Street Fighter purists have their work cut out for them when it comes to Street Fighter Alpha 3. Released almost two years later than expected and designed as a port of the former PlayStation title, the GBA version joins the ranks as one of the most uncompromised, and faithful, fighters on the system. Players can duke it out in all the classic games of yore, from the standard best-of-three-round arcade mode and time trial to survival and two-player co-op, while employing more than 30 characters, both new and old alike. Blanka, Vega, E. Honda, Sakura and the rest of the notable Street Fighter cast are all present, as well as three characters introduced in Capcom vs. SNK 2 (Yun, Maki and Eagle). Not only does is each character coupled with his or her own individual fighting style and move set, whether it’s Ryu’s infamous Shinku Hadoken or Chun-Li’s Senretsu Kyaku, but players can also choose from one of three fighting style Isms, increasing character dynamics and furthering the game’s depth.
Unfortunately, the elephant in the room are the controls. Like nearly all Street Fighter titles, SFA 3 was always intended to don a six-button control scheme opposed to the four-button layout offered on the GBA. It works, requiring the player to press multiple buttons at once to perform secondary moves, but a more thoughtful design would have been welcome. The graphics are slightly stunted, yet remain crisp and fluid, with parallax-lifted scrolling environments that are still a pleasure to see on the small screen. SFA 3 is by no means subpar on the GBA — even if we have to leave the joystick at home.
Let’s rehash the plot for Final Fight One for old time’s sake. The Mad Gear Gang kidnaps the daughter of beefcake, Metro City Mayor Mike Hagger when the pro-wrestler turned mayor refuses to work alongside the street gang. Afterward, Haggard recruits his daughter’s boyfriend, Cody, and his affable sparring partner, Guy, on his quest to bust mad goon skulls and reclaim his daughter from the malevolent outfit. The GBA version of the title contains all six original arcade levels, including the industrial zone omitted from the SNES incarnation of the game, along with all three playable characters (Haggard, Cody, and Guy). The five difficulty settings range from incredibly easy to pretty much ridiculous, with a set number of lives featured in the single-player mode and save points after ever level.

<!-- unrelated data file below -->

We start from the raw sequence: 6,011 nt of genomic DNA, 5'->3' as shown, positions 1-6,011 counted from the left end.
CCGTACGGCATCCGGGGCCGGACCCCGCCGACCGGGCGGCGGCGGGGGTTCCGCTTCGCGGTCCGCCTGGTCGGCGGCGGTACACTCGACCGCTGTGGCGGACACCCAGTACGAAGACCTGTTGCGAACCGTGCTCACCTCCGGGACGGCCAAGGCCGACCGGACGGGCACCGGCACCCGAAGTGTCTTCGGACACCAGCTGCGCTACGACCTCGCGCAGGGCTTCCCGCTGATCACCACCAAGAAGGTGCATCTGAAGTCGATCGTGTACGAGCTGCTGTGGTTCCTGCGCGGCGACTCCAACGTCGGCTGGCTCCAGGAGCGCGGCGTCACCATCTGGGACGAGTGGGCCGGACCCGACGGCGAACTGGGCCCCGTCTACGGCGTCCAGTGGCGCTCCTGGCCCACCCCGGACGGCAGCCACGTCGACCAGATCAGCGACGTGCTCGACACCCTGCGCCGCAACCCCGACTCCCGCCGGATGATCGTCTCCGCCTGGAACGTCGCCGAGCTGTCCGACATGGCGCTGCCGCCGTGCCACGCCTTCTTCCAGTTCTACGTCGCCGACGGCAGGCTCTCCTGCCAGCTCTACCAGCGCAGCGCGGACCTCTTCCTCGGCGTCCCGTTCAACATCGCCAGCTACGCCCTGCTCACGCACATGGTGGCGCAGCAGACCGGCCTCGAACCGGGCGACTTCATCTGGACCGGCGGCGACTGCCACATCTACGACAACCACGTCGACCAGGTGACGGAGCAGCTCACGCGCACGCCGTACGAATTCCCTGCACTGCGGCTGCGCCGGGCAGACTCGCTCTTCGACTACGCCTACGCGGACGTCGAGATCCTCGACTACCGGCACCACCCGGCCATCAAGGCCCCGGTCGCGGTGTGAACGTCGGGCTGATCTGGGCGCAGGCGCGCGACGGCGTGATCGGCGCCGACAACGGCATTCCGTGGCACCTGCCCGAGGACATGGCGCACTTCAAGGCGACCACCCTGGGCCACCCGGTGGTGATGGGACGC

Each character performs differently given their size and fighting style, but once chosen, the game is a class side-scrolling beat-’em up. The visual design, ripped directly from the SNES version of Final Fight, remains a pleasure, embellished with the same 16-bit animation regardless if you’re trudging through the damp slums or pile-driving your way through an uptown high-rise. Additional cutscenes and various unlockable content has also being added into the mix, but it’s the challenging core gameplay and memorable cast of characters that will having you shouting “Shut your mouth up! Get Ready!” in no time.
Let’s not pretend like the speed-seared, platforming tales of everyone’s favorite hedgehog haven’t become at least a little old since they debuted on the Sega Genesis in ’91. However, Sonic Battle was one of the most notable titles in the franchise given its sheer gameplay departure from past titles and emphasis on brawling dynamics. Like any Super Smash Bros. title, Sonic Battle pits a cast of memorable characters (i.e. Sonic, Tails, Knuckles, etc.) against one another in an arena, equipping each of the nine characters with three special attacks in the form guard, ground or airborne-based maneuvers. The combat system is far quicker and more frantic than that of others titles, rooted in the B button and directional pad, with the A button and left trigger serving as jump and block, respectively.